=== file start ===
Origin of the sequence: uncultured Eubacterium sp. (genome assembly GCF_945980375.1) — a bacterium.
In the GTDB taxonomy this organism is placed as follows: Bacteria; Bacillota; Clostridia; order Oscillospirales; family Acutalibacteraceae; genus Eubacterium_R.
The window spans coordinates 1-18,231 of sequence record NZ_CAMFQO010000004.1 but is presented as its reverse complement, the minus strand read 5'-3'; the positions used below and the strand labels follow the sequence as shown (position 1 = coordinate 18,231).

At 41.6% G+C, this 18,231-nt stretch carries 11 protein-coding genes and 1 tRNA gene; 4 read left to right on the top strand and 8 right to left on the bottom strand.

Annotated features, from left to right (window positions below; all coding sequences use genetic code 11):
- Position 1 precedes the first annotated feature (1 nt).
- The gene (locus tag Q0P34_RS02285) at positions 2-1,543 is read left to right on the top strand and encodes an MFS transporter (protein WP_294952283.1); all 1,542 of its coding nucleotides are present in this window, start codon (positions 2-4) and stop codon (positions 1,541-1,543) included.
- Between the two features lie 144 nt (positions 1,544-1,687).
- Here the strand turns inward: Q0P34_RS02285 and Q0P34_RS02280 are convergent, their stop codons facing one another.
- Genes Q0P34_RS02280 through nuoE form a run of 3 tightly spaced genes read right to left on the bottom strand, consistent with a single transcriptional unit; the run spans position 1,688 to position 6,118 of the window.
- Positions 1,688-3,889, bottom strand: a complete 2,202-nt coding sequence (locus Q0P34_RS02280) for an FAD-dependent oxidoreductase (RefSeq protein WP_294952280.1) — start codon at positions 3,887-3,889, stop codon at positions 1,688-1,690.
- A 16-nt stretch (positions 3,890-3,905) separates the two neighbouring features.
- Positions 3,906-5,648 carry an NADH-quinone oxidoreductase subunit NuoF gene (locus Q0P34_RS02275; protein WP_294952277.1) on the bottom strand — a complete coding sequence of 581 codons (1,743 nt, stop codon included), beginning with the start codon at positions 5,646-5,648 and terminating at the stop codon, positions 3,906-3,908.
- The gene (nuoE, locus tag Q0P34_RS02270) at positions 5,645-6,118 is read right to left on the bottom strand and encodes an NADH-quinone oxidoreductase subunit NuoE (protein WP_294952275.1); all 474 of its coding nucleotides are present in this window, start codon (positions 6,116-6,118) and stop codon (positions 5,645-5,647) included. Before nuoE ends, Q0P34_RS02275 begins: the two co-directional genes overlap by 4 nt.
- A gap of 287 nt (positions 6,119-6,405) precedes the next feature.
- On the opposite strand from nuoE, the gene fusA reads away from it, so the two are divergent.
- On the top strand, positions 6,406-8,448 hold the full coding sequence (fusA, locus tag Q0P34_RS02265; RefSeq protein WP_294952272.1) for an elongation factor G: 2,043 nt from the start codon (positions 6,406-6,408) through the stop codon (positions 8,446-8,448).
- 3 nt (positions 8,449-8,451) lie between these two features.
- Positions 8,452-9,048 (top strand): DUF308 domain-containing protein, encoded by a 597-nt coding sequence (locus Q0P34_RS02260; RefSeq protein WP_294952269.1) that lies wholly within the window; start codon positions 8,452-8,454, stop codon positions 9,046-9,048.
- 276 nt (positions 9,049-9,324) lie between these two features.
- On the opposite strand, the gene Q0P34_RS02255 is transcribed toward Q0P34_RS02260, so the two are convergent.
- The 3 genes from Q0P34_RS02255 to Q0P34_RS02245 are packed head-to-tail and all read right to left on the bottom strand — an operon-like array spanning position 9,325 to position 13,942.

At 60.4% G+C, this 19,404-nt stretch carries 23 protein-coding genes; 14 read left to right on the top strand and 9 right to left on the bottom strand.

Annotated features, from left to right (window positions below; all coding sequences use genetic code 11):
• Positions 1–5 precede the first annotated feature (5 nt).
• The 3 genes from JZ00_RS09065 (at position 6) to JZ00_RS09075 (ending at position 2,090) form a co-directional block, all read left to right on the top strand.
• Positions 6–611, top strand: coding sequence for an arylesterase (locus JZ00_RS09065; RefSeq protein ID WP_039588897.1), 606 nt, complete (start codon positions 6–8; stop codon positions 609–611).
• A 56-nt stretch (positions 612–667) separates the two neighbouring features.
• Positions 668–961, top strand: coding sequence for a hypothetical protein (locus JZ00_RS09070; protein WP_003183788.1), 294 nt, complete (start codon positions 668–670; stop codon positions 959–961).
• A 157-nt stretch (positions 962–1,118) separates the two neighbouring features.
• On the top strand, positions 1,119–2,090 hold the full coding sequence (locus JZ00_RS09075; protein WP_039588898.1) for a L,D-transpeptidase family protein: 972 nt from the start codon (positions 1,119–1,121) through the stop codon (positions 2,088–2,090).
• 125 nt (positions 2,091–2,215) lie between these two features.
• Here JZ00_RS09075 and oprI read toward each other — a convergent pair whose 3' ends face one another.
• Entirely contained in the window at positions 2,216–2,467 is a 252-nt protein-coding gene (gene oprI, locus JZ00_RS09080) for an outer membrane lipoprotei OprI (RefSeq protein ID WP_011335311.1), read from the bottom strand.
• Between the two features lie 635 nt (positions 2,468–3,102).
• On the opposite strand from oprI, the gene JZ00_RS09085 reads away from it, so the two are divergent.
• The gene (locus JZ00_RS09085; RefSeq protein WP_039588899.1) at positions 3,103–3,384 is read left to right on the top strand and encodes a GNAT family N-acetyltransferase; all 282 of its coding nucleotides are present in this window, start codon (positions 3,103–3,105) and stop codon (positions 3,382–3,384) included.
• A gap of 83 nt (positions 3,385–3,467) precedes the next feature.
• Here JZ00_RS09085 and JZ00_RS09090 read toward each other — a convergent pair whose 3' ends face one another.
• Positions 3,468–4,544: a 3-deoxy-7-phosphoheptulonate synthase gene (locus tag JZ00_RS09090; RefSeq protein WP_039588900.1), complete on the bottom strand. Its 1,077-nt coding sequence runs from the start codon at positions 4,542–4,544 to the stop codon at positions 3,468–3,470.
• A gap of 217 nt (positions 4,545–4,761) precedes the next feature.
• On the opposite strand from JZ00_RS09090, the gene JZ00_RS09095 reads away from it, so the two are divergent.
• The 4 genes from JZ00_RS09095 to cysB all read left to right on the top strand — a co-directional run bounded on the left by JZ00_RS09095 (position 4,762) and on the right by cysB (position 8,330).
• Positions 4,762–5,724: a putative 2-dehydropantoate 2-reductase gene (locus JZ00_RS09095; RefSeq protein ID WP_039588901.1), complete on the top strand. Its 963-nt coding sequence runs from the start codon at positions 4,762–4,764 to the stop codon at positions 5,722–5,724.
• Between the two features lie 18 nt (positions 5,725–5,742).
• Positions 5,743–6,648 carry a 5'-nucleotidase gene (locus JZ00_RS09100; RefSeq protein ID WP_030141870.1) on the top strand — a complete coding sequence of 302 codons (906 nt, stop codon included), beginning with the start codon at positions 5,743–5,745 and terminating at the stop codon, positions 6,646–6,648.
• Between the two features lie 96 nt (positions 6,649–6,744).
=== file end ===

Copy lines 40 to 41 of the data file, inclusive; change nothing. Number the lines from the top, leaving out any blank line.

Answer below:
• Positions 3,468–4,544: a 3-deoxy-7-phosphoheptulonate synthase gene (locus tag JZ00_RS09090; RefSeq protein WP_039588900.1), complete on the bottom strand. Its 1,077-nt coding sequence runs from the start codon at positions 4,542–4,544 to the stop codon at positions 3,468–3,470.
• A gap of 217 nt (positions 4,545–4,761) precedes the next feature.